Gym was my first class of the day. I started my day out with torture. I seriously awoke every morning dreading the fact that I had to go to gym class. Athletics and I just didn’t mix. I was often quite late to gym, always secretly hoping all the games were already started, and I’d have to wait on the bench. On occasion that would happen, but not often enough for me. I also had a tendency to forget my gym uniform. I don’t know how that always happened, but somehow it did.

So, I stood there, in the middle of the gym floor, flaunting the horrible pastiness of my legs that shot out from under my green polyester shorts. We were playing what I dreaded most—volleyball. I always seemed to get hit in the face. I had the worst depth perception ever. It was chilly in the gym that day. I swear there was a breeze. I hugged my arms around my waist, twisting back and forth while standing in the back row on the volleyball court. There were three courts set up across the gym. Ours was closest to the entrance doors to the gym, near the hallway.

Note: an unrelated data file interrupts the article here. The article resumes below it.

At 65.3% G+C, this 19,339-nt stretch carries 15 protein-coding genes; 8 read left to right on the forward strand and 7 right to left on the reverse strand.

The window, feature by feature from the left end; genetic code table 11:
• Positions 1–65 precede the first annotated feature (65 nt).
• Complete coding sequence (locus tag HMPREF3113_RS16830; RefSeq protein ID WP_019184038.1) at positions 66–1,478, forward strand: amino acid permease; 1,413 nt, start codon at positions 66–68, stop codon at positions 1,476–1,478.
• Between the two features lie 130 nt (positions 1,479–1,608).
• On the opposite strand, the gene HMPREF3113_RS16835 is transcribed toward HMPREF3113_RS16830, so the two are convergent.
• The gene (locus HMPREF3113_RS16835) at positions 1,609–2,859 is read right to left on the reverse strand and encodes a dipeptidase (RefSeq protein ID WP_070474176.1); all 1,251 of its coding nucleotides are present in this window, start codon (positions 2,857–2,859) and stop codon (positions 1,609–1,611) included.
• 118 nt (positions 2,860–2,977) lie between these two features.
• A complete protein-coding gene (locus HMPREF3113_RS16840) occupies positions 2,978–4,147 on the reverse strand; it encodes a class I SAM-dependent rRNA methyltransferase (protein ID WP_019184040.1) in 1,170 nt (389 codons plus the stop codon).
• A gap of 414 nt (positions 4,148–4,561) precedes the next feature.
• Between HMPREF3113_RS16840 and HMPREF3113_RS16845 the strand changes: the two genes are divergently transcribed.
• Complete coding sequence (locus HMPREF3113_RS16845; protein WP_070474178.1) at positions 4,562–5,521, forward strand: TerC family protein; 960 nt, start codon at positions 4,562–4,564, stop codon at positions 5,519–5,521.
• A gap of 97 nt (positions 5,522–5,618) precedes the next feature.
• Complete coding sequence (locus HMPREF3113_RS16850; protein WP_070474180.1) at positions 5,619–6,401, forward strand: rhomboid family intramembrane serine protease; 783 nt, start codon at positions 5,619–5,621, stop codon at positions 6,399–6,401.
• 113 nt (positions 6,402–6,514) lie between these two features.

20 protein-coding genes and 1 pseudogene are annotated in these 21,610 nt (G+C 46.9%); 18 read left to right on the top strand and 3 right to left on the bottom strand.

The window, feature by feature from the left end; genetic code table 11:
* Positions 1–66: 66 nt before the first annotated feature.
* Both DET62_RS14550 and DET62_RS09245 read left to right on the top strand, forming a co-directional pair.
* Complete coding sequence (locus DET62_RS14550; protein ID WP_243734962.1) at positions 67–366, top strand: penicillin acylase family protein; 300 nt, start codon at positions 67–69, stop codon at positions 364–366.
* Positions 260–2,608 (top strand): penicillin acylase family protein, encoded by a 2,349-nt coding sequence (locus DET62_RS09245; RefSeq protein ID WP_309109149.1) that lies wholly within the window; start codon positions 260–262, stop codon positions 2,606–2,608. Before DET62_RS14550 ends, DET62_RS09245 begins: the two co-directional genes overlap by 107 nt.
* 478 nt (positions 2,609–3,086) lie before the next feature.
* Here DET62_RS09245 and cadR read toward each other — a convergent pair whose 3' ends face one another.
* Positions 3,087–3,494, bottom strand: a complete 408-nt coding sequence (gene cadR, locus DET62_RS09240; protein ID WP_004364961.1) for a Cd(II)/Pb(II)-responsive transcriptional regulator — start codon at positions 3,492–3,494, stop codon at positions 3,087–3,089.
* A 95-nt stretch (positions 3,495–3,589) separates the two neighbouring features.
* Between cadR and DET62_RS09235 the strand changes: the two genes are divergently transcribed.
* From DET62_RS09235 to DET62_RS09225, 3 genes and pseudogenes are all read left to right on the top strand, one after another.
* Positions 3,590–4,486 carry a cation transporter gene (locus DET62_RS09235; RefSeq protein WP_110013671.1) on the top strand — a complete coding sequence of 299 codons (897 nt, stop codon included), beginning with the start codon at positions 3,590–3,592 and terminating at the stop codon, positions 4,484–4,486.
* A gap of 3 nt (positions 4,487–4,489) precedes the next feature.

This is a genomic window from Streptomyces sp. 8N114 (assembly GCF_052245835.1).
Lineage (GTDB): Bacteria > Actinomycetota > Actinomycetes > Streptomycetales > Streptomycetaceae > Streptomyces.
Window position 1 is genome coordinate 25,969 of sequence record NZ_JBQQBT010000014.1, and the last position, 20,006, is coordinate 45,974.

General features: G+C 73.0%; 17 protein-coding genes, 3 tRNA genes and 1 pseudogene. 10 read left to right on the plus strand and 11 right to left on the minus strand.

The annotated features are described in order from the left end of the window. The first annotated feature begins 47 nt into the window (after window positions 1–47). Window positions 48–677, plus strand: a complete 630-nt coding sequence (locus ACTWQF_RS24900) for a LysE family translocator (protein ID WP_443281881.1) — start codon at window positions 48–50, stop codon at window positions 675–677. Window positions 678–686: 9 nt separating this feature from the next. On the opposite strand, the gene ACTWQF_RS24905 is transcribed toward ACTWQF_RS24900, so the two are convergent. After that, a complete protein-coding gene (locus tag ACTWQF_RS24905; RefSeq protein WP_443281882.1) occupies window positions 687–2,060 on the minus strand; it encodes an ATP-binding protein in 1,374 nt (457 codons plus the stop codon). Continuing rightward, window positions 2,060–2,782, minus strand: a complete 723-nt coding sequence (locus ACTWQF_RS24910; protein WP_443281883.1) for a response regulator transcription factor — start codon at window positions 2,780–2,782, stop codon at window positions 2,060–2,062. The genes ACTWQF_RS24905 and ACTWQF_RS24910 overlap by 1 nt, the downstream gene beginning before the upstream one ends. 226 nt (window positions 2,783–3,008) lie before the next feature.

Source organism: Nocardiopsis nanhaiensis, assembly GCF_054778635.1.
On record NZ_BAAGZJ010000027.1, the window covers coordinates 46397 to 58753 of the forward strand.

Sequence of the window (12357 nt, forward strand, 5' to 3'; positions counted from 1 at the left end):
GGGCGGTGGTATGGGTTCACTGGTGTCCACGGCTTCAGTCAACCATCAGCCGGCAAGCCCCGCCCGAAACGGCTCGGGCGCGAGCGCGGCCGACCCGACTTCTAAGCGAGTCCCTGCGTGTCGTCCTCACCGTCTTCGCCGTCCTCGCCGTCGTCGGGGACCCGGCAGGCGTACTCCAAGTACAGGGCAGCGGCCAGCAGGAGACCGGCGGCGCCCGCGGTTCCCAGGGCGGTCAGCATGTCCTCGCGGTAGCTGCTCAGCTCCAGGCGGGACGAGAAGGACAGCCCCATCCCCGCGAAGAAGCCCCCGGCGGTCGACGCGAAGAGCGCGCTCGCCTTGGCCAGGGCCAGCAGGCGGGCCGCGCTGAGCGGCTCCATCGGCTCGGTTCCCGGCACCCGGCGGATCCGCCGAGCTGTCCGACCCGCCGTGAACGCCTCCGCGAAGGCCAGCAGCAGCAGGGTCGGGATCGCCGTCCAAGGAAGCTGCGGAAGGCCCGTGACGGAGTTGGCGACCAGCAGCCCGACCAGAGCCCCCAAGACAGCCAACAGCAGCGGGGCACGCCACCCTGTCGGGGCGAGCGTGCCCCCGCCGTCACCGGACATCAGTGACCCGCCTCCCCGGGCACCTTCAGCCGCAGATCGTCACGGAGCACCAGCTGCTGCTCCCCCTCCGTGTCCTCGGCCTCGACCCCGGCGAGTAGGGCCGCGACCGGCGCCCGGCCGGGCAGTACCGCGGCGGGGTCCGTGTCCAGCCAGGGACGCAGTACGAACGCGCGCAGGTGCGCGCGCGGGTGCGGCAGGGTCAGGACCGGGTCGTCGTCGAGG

It was my turn to be rotated to the front. I normally whined about it to whoever was on my team, and they usually let me stay in the back, but the team I was on that day took gym class volleyball very seriously. I slowly walked to the front left position with my arms still around my waist. My team was the first to serve. I gulped as the ball started bouncing back and forth between the teams, threatening to get close to me.